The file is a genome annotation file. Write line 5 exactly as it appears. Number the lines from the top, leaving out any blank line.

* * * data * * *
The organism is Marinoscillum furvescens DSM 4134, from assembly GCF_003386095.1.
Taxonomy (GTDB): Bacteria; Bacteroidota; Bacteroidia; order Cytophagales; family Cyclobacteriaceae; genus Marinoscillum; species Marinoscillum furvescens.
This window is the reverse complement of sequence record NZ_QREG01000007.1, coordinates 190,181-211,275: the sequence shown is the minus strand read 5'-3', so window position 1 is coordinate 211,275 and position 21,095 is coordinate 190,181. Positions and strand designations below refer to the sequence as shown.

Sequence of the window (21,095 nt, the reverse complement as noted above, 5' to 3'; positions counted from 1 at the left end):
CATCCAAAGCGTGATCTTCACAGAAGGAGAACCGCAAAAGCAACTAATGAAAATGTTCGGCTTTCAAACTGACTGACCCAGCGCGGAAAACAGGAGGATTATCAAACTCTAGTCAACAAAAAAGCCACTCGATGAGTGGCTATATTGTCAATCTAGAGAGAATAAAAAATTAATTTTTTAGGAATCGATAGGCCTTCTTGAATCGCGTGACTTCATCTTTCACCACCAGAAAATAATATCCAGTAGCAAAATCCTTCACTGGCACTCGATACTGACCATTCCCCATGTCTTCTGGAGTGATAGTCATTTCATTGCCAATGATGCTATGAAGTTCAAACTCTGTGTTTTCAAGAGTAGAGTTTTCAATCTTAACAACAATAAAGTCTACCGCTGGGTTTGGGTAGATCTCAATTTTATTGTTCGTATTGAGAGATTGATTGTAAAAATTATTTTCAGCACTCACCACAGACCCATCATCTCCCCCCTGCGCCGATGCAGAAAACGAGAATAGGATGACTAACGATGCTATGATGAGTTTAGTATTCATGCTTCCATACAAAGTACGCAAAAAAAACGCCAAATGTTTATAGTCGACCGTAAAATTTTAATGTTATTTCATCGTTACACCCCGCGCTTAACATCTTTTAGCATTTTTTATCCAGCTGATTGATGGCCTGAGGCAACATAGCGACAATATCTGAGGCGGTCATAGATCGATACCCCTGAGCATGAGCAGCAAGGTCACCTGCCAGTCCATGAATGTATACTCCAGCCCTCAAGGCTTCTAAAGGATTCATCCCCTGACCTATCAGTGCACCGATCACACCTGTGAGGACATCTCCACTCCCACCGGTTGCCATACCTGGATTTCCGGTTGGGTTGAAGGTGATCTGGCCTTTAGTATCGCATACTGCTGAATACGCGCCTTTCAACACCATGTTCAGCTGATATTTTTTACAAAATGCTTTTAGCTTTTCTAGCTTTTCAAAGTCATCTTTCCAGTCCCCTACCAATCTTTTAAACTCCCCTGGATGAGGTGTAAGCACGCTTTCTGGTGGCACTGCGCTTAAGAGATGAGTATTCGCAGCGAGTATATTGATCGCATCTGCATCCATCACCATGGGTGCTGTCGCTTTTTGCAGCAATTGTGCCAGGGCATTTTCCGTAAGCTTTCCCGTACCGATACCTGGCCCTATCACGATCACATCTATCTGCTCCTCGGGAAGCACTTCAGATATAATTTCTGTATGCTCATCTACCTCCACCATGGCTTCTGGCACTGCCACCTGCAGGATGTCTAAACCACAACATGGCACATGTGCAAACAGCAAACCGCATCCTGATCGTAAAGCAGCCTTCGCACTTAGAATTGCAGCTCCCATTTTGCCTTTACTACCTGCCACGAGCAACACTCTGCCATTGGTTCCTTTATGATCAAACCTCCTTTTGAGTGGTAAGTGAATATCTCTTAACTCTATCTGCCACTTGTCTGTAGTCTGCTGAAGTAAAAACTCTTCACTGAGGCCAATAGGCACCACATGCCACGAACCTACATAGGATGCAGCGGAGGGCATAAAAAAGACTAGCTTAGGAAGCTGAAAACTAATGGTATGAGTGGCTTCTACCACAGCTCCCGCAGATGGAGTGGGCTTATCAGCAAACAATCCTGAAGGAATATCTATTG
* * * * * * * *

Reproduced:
CATCCAAAGCGTGATCTTCACAGAAGGAGAACCGCAAAAGCAACTAATGAAAATGTTCGGCTTTCAAACTGACTGACCCAGCGCGGAAAACAGGAGGATTATCAAACTCTAGTCAACAAAAAAGCCACTCGATGAGTGGCTATATTGTCAATCTAGAGAGAATAAAAAATTAATTTTTTAGGAATCGATAGGCCTTCTTGAATCGCGTGACTTCATCTTTCACCACCAGAAAATAATATCCAGTAGCAAAATCCTTCACTGGCACTCGATACTGACCATTCCCCATGTCTTCTGGAGTGATAGTCATTTCATTGCCAATGATGCTATGAAGTTCAAACTCTGTGTTTTCAAGAGTAGAGTTTTCAATCTTAACAACAATAAAGTCTACCGCTGGGTTTGGGTAGATCTCAATTTTATTGTTCGTATTGAGAGATTGATTGTAAAAATTATTTTCAGCACTCACCACAGACCCATCATCTCCCCCCTGCGCCGATGCAGAAAACGAGAATAGGATGACTAACGATGCTATGATGAGTTTAGTATTCATGCTTCCATACAAAGTACGCAAAAAAAACGCCAAATGTTTATAGTCGACCGTAAAATTTTAATGTTATTTCATCGTTACACCCCGCGCTTAACATCTTTTAGCATTTTTTATCCAGCTGATTGATGGCCTGAGGCAACATAGCGACAATATCTGAGGCGGTCATAGATCGATACCCCTGAGCATGAGCAGCAAGGTCACCTGCCAGTCCATGAATGTATACTCCAGCCCTCAAGGCTTCTAAAGGATTCATCCCCTGACCTATCAGTGCACCGATCACACCTGTGAGGACATCTCCACTCCCACCGGTTGCCATACCTGGATTTCCGGTTGGGTTGAAGGTGATCTGGCCTTTAGTATCGCATACTGCTGAATACGCGCCTTTCAACACCATGTTCAGCTGATATTTTTTACAAAATGCTTTTAGCTTTTCTAGCTTTTCAAAGTCATCTTTCCAGTCCCCTACCAATCTTTTAAACTCCCCTGGATGAGGTGTAAGCACGCTTTCTGGTGGCACTGCGCTTAAGAGATGAGTATTCGCAGCGAGTATATTGATCGCATCTGCATCCATCACCATGGGTGCTGTCGCTTTTTGCAGCAATTGTGCCAGGGCATTTTCCGTAAGCTTTCCCGTACCGATACCTGGCCCTATCACGATCACATCTATCTGCTCCTCGGGAAGCACTTCAGATATAATTTCTGTATGCTCATCTACCTCCACCATGGCTTCTGGCACTGCCACCTGCAGGATGTCTAAACCACAACATGGCACATGTGCAAACAGCAAACCGCATCCTGATCGTAAAGCAGCCTTCGCACTTAGAATTGCAGCTCCCATTTTGCCTTTACTACCTGCCACGAGCAACACTCTGCCATTGGTTCCTTTATGATCAAACCTCCTTTTGAGTGGTAAGTGAATATCTCTTAACTCTATCTGCCACTTGTCTGTAGTCTGCTGAAGTAAAAACTCTTCACTGAGGCCAATAGGCACCACATGCCACGAACCTACATAGGATGCAGCGGAGGGCATAAAAAAGACTAGCTTAGGAAGCTGAAAACTAATGGTATGAGTGGCTTCTACCACAGCTCCCGCAGATGGAGTGGGCTTATCAGCAAACAATCCTGAAGGAATATCTATTG